Given the impending reality of peak oil production in both the world overall and Saudi Arabia, the rulers know that the oil wealth is not to be squandered and that leaving some oil in the ground is as good of a strategy as any. This statement is supported by another leaked document here, with the relevant excerpt:
“Quoting King Abdullah’s recent comments (ref B) that Saudi Arabia would cap production capacity at 12.5 million bpd and “leave crude in the ground for its children”, Bourland remarked, “There are more accidents, there are escalating costs (in the oil sector). I think the King is reaching the conclusion that the money is safer in the ground than in the bank. He doesn’t want to see it squandered.”
My view of peak oil is not that there will be a particular shape of the oil production curve over time (meaning oil production vs. time), but that it will indeed reach a point where production rates will stop increasing and begin decreasing. That is to say the slope of the curve on the oil production decline may not be an exact mirror image of the production curve of the oil production increase of the last 100 years. This curve is commonly approximated as a bell curve, and there are laws of statistics that say this is
a reasonable approximation given the large number of oil fields in the world. However, this curve is best applied to regions with rather open and capitalistic markets. Upon the peak occurring, should oil production become more of a geopolitical tool instead of primarily a market tool, the world oil production decline could be steep (leading to much instability) or perhaps rather gradual as long as possible (trying to maintain maximum stability) if production is held back today and in the near future to keep it relatively high in the longer future.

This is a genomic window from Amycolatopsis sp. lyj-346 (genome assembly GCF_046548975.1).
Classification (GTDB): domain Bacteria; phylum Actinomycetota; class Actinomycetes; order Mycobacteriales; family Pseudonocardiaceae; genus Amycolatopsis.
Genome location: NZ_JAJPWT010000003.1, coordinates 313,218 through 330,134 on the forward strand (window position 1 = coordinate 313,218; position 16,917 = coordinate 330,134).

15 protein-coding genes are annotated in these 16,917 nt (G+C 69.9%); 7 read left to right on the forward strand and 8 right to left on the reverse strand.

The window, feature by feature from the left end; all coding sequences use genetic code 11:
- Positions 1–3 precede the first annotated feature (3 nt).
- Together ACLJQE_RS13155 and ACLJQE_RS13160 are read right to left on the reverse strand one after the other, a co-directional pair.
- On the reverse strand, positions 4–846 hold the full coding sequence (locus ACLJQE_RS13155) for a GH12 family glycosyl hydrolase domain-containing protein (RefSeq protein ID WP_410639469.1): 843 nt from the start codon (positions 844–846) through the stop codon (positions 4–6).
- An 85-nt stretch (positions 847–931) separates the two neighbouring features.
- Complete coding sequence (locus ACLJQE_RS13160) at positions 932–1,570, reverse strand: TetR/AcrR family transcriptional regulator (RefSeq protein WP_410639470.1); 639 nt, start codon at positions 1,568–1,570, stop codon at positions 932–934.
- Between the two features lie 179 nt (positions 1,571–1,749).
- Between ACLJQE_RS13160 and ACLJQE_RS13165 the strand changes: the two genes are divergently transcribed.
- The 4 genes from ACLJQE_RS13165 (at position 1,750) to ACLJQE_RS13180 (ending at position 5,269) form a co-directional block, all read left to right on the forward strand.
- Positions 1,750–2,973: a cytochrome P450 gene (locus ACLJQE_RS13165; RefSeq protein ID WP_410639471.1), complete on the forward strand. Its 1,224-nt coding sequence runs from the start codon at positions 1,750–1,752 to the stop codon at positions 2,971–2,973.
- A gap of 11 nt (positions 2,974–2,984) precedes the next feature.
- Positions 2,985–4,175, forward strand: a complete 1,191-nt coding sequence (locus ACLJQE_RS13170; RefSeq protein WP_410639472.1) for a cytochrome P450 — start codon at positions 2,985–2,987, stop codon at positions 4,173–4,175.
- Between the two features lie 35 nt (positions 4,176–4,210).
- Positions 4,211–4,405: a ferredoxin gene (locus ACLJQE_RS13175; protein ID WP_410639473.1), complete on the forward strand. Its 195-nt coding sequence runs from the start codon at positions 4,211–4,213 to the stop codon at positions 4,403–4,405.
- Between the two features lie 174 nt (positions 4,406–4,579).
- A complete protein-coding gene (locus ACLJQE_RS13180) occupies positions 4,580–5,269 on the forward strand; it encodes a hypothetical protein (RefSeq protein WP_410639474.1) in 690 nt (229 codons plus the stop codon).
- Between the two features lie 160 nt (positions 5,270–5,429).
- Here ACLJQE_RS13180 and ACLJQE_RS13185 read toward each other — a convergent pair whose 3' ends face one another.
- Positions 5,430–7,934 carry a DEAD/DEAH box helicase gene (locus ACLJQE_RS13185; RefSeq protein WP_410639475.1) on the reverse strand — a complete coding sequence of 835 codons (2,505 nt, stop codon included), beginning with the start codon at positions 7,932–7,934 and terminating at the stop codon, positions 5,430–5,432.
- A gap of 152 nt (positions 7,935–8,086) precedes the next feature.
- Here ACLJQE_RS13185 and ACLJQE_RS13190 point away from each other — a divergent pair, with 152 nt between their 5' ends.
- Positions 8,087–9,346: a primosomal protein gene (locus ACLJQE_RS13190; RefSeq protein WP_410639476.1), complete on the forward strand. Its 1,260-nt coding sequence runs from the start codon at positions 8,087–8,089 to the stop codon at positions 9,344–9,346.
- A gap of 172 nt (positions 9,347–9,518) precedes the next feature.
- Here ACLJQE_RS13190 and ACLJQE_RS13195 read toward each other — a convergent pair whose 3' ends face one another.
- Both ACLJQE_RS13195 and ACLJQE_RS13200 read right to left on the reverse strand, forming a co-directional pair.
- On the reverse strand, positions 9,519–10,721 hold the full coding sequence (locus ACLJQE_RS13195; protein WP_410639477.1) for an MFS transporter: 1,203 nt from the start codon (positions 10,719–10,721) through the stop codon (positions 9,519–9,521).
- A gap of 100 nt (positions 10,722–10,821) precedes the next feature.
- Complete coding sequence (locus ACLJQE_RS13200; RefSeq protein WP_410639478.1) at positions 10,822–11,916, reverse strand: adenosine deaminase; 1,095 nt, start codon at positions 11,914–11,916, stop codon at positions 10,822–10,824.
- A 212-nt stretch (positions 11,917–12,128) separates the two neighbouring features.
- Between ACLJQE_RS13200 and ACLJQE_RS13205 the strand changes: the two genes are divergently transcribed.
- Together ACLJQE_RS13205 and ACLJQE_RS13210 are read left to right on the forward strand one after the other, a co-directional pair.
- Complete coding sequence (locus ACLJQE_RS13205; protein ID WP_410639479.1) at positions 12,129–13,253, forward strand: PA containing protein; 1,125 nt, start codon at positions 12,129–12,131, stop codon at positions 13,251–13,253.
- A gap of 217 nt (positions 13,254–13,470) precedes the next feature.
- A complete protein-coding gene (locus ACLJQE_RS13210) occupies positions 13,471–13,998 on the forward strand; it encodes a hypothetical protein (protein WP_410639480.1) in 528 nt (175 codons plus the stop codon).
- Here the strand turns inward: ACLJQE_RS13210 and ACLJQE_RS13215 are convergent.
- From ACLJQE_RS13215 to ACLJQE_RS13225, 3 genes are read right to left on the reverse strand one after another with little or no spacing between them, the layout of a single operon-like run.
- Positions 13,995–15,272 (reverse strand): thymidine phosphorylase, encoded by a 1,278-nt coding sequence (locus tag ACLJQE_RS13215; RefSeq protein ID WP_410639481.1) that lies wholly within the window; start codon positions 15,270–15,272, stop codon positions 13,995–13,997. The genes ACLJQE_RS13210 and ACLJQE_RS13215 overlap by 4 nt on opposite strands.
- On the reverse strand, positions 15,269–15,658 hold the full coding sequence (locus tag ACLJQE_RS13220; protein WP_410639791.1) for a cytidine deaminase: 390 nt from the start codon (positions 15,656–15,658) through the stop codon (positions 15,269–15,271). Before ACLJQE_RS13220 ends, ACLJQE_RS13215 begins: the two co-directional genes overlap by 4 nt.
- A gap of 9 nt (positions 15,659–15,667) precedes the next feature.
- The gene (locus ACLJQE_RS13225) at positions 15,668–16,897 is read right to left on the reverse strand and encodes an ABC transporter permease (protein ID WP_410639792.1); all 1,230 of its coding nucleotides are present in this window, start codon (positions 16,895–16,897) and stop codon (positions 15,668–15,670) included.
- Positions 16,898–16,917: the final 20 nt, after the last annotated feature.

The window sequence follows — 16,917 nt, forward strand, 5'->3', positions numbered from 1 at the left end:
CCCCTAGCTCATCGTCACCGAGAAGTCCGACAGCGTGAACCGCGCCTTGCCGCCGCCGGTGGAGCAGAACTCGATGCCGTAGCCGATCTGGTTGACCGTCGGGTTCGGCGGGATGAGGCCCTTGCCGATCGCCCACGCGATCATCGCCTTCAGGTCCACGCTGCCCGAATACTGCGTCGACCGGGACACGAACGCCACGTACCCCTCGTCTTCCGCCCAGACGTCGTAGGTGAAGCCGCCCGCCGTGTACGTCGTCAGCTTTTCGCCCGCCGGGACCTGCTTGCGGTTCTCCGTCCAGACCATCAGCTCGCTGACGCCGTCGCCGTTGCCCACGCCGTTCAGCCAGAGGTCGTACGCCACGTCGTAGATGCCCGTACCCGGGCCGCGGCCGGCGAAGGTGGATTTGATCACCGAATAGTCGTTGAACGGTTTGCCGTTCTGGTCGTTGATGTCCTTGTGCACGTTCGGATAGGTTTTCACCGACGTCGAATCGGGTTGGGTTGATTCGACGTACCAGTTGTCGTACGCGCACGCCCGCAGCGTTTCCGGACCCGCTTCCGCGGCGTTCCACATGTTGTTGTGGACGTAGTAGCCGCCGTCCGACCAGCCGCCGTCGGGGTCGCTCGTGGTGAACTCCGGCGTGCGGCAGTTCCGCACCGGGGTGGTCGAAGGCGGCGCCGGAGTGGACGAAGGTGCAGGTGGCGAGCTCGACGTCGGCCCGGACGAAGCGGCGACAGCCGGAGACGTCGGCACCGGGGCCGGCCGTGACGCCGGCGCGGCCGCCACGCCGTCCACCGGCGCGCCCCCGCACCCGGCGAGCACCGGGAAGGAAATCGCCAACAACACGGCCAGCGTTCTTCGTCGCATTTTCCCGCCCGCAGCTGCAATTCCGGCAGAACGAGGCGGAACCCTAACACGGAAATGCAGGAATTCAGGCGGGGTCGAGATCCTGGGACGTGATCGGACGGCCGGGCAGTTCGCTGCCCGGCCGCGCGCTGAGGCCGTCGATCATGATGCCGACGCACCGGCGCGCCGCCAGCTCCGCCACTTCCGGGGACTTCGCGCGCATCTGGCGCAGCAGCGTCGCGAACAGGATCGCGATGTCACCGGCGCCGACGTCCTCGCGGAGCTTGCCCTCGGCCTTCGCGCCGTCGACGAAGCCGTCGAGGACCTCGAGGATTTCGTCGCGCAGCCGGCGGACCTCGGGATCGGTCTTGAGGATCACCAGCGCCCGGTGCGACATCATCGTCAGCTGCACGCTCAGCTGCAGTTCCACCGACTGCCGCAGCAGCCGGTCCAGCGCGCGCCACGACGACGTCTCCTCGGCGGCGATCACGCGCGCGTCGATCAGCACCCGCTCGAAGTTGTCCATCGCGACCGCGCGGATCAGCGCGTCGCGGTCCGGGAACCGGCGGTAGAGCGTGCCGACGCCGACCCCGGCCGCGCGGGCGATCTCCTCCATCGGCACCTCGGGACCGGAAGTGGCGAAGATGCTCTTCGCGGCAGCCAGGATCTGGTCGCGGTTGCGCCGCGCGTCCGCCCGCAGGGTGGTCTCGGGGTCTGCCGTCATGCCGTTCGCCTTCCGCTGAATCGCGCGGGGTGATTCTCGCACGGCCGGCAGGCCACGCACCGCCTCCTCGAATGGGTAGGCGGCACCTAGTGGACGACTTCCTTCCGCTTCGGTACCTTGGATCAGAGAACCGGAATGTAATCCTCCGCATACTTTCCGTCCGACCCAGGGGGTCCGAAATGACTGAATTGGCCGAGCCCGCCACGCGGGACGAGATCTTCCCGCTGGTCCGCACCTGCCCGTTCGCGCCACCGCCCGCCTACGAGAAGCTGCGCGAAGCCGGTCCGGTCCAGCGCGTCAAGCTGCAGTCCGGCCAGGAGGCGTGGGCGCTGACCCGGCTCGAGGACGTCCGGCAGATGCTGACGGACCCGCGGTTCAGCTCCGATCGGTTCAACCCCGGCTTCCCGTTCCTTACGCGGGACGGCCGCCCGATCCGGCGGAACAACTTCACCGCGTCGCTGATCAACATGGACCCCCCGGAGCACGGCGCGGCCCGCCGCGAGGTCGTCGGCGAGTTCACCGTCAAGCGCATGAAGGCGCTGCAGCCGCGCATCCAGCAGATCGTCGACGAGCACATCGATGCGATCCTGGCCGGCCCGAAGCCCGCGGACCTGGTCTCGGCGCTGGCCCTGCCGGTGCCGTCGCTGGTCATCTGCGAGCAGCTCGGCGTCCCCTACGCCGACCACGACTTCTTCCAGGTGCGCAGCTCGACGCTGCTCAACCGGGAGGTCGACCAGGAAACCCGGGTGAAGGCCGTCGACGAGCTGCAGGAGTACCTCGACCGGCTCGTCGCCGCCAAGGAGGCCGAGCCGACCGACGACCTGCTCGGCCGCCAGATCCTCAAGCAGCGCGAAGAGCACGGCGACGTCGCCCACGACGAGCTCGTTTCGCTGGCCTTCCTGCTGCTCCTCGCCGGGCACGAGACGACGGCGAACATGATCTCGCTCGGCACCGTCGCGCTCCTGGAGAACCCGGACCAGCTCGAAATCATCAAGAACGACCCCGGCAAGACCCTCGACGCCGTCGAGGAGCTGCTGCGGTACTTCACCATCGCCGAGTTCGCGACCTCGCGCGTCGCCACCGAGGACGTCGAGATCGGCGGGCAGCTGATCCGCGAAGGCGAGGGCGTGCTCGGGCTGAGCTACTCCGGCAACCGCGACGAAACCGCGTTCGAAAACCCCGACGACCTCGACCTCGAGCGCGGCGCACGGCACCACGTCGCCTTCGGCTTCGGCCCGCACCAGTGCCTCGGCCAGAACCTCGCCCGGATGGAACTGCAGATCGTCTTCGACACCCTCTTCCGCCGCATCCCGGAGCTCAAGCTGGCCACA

Peak world crude oil production has already occurred (see US data at the Energy Information Administration), and peak total oil production will follow. This is realized clearly by those how pay attention and study the statistics. Because globalization is literally powered and enabled by oil, and relatively cheap oil (< $100/BBL), the impending decline in oil production signals the impending decline in globalized trade and travel. There will not be an abrupt end to globalized trade any time soon by any means, but upon peak oil production becoming realized in the mainstream of business, there will be a significant reshuffling of priorities in terms of what goods do get shipped around the world. But for more on this topic, you can read Jeff Rubin’s book, Why Your World is about to get a Whole Lot Smaller, and one of his last reports while Chief Economist at CIBC, also summarized on The Oildrum.
This week I attended the meeting of the US chapter of the Association for the Study of Peak Oil and Gas (ASPO-USA) in Washington, D.C. (http://www.aspousa.org/worldoil2010/. With all of these backgrounds, the basic consensus of the group is that oil production is in fact peaking now as production has been within 5% of the same level of production around 83 to 85 million barrels per year over the last five years, and will begin to irreversibly decline within the next five years. Additionally, the current economic downturn and high unemployment levels are directly tied to the precipitous rise in oil price from 2003 to summer of 2008.